It is my pleasure to report the visit to the Design History Society's Annual Conference 2019: The Cost of Design organised at Northumbria University, Newcastle upon Tyne. I am thankful to the Design History Society's Conference Bursary, which facilitated my participation at the event.
My paper, Design, Continuums, and Development in a Periphery's periphery: An account from the Ziro Valley, was placed in the session, 'Design Solutions to Changing Economies', along with the presentations by Dr Sarah Teasley (Head, Design History Department, Royal College of Art, London) and Daniela Salgado (a researcher from Chile based in the University of Brussels). Portraying Japan as post-growth economy with high migration to cities, ageing population, less economic activities, Teasley, presented the maker-culture of Yamagata prefecture. She proposed the exploration of cross-paradigmatic relevance of design practices into the other context.
Salgado, working on craft production culture in Chile, highlighted the dialectics between the craftsmen and designers in the neo-liberal context. My paper forwarded the literature from Design History's critical debates, 'centre-periphery', 'global-national-local' and 'decolonising design', as I analysed the construction of unique practices vis-à-vis cultural continuums of the indigenous communities in the Ziro Valley. Through a design-ethnography approach, my paper examined the cost of design (as development) in three realms of design-culture as environmental, cultural, economic. Together, the three papers represented a diverse cultural-geography but a common discourse of 'centre-periphery' design culture in the neo-liberal context. The session chair, Prof Jo Briggs, School of Design, discussed the options of decolonising the design-culture models through these global perspectives.
The two other sessions I enjoyed were Typographic Transactions comprising papers by Tai Cossich, Vaibhav Singh and Rathna Ramanathan, and the Impact of Economic Systems, involving Spike Sweeting, Rujana Rebernjak and Erica Morawski. The former, looked into the typographic expressions, mechanisation, and economics, in the cultural contexts beyond the West. Vaibhav Singh unearthed the twentieth-century negotiation of typography with infrastructure, mechanisation, economics and politics, as comparative cases from Asia including India, China, Korea and Japan. The later, Impact of Economic Systems, looked into the dynamic relationship between the economy, environment and society. Sweeting critically posed the environmental dimension into the history of development, here through the British history of technology. He provoked the choice of Design historians for their research objects. Further he questioned the ontological ides of design. Morawski looked into the most ubiquitous graphic design example, Liberta, of Socialist Cuba's ration coupons. She highlighted the politics and conflicts of design for intended equitable distribution in the citizens choices, needs and desires.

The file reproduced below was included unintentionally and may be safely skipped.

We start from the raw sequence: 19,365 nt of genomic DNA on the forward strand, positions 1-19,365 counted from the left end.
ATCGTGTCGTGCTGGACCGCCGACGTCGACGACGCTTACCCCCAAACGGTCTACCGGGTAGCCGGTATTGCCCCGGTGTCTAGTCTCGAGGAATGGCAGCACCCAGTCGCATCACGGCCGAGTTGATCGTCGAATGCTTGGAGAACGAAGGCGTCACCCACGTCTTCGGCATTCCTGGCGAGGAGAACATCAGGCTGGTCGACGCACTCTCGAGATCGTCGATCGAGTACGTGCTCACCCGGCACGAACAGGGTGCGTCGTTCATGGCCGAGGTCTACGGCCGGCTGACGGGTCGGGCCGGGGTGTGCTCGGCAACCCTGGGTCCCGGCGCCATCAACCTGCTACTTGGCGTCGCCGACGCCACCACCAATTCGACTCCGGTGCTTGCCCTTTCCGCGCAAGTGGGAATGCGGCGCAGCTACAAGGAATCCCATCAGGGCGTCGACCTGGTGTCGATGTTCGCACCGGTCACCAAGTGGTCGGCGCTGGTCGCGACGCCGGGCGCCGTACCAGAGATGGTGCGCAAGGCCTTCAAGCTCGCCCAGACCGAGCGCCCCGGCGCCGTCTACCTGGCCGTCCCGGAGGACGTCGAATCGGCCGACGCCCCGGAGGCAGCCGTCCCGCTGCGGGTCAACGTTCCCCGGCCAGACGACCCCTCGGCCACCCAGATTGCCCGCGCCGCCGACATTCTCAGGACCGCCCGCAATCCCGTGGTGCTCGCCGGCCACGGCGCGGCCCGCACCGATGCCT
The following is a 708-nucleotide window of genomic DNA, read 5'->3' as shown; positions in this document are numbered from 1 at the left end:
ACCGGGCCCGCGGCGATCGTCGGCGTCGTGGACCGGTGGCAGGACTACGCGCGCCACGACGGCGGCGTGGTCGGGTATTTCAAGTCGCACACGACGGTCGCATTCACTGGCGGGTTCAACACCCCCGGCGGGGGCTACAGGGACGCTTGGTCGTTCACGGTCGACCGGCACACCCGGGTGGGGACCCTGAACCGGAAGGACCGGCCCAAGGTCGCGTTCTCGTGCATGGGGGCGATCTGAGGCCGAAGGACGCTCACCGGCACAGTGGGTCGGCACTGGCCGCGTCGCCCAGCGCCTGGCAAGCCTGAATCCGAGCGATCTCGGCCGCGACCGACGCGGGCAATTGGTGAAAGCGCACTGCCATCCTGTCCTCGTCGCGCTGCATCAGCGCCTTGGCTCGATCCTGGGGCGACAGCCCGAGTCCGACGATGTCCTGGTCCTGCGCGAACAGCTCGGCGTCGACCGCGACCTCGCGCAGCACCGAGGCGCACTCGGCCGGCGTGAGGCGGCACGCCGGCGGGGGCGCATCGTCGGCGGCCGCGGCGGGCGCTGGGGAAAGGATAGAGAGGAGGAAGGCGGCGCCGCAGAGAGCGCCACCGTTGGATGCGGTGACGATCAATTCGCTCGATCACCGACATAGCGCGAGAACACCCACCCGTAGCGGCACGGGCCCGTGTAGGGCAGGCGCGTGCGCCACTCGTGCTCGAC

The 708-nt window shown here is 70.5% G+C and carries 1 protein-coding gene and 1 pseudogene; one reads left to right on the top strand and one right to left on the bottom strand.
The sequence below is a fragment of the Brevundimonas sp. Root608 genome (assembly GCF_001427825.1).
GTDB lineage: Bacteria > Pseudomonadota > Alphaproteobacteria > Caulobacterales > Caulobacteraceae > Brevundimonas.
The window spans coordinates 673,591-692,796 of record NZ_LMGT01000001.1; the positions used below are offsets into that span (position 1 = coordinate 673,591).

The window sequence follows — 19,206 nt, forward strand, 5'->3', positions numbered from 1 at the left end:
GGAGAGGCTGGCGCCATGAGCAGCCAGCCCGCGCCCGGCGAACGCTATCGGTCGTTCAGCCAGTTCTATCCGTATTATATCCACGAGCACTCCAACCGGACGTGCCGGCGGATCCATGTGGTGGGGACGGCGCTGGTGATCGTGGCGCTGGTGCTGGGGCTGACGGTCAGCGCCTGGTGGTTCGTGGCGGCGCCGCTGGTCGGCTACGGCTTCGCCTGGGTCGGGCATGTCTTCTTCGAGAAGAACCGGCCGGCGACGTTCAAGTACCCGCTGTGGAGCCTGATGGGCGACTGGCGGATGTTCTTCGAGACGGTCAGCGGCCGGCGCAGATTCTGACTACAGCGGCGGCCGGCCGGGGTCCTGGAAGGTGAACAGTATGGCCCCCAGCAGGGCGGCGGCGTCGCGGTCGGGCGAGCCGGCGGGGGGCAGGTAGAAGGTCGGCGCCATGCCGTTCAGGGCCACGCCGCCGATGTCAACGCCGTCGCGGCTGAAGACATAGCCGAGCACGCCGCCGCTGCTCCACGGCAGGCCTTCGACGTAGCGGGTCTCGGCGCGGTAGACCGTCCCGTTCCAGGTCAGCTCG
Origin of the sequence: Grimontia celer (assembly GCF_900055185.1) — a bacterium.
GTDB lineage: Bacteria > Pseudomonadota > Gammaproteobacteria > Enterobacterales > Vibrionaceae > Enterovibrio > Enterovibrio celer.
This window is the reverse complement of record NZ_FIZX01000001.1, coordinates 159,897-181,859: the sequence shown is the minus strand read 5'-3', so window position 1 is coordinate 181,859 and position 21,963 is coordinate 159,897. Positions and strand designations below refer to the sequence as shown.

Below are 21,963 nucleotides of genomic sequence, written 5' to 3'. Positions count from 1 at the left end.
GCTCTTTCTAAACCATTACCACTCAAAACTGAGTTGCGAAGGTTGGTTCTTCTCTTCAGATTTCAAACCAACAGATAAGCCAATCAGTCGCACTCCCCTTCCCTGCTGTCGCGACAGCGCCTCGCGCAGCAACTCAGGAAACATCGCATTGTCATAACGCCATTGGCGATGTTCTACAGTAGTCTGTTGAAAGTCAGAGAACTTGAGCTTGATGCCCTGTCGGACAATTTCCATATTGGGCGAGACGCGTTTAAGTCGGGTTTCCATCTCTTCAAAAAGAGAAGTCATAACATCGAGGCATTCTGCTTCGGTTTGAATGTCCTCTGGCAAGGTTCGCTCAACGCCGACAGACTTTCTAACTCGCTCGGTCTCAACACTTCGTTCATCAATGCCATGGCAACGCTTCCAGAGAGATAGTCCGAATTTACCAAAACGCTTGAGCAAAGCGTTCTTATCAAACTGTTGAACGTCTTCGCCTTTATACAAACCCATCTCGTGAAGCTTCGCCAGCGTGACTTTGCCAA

From the Keynotes, I enjoyed Tereza Koldova's paper on Luxury and Corruption. Koldova, a social anthropologist, unfolded the unethical practices in design culture across the world as she speculated the logics of corruption in the neo-liberal scenario. Her case studies travelled across the geographical and economic globe to unearth the patterns of ethics, luxury and corruption. Her summation was profound with a call to move from 'design of luxury' to 'design of transparency' and possible tropes around. Interestingly, Koldova's doctoral research work was on the corruption in Chikankari craft practices in Lucknow. It was a pleasant surprise to converse with her in Lakhnawi Urdu. The other keynote, Guy Julier: a Design theorist, deconstructed the web of systems, historically, and its cost.
The conference witnessed participation from the vast geographies. I think, my contribution from India and its geographical periphery, Ziro Valley, fitted well into the theme of the conference, the cost of design, analysing the cost as development in a 'tentative' World Heritage Site. Once again, I would like to appreciate the DHS' initiatives in providing waivers and grants to presenters, especially research scholars.
Saurabh Tewari is is a Doctoral Candidate at the Design Programme, IIT Kanpur researching on Design History of India. He is Assistant Professor at the Department of Design, School of Planning and Architecture Bhopal. He studied Architecture at SSAA Gurgaon and Communication Design at IDC, IIT Bombay. As one of the co-initiators of the Master of Design program at SPA Bhopal with an integral focus on Socio-Cultural Design, he sees Design History as one of the critical tools to advance the paradigm of Design Education and Research. He can be found at www.stewari.in